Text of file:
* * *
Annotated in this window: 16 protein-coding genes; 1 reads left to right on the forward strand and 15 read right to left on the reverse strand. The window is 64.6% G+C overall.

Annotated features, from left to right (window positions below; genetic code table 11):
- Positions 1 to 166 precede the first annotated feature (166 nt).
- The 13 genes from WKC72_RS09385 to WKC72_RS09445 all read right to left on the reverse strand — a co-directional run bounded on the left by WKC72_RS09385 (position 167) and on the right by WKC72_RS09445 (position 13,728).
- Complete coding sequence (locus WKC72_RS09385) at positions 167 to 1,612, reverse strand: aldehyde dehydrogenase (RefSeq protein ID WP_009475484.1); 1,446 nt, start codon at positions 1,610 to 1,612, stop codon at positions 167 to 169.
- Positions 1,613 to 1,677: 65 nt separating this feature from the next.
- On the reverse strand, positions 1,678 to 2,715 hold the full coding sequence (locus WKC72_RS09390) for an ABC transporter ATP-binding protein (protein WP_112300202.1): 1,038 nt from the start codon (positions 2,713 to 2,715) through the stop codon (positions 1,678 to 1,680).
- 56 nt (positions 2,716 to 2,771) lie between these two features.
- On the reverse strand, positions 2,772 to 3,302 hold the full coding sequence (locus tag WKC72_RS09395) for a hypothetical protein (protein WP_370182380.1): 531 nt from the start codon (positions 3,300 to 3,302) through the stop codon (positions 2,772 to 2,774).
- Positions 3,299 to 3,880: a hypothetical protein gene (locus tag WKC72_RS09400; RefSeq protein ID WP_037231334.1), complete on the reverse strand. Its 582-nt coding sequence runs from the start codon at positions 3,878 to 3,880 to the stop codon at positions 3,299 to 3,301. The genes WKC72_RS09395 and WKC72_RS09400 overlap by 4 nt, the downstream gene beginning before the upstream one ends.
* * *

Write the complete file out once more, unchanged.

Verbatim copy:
Annotated in this window: 16 protein-coding genes; 1 reads left to right on the forward strand and 15 read right to left on the reverse strand. The window is 64.6% G+C overall.

Annotated features, from left to right (window positions below; genetic code table 11):
- Positions 1 to 166 precede the first annotated feature (166 nt).
- The 13 genes from WKC72_RS09385 to WKC72_RS09445 all read right to left on the reverse strand — a co-directional run bounded on the left by WKC72_RS09385 (position 167) and on the right by WKC72_RS09445 (position 13,728).
- Complete coding sequence (locus WKC72_RS09385) at positions 167 to 1,612, reverse strand: aldehyde dehydrogenase (RefSeq protein ID WP_009475484.1); 1,446 nt, start codon at positions 1,610 to 1,612, stop codon at positions 167 to 169.
- Positions 1,613 to 1,677: 65 nt separating this feature from the next.
- On the reverse strand, positions 1,678 to 2,715 hold the full coding sequence (locus WKC72_RS09390) for an ABC transporter ATP-binding protein (protein WP_112300202.1): 1,038 nt from the start codon (positions 2,713 to 2,715) through the stop codon (positions 1,678 to 1,680).
- 56 nt (positions 2,716 to 2,771) lie between these two features.
- On the reverse strand, positions 2,772 to 3,302 hold the full coding sequence (locus tag WKC72_RS09395) for a hypothetical protein (protein WP_370182380.1): 531 nt from the start codon (positions 3,300 to 3,302) through the stop codon (positions 2,772 to 2,774).
- Positions 3,299 to 3,880: a hypothetical protein gene (locus tag WKC72_RS09400; RefSeq protein ID WP_037231334.1), complete on the reverse strand. Its 582-nt coding sequence runs from the start codon at positions 3,878 to 3,880 to the stop codon at positions 3,299 to 3,301. The genes WKC72_RS09395 and WKC72_RS09400 overlap by 4 nt, the downstream gene beginning before the upstream one ends.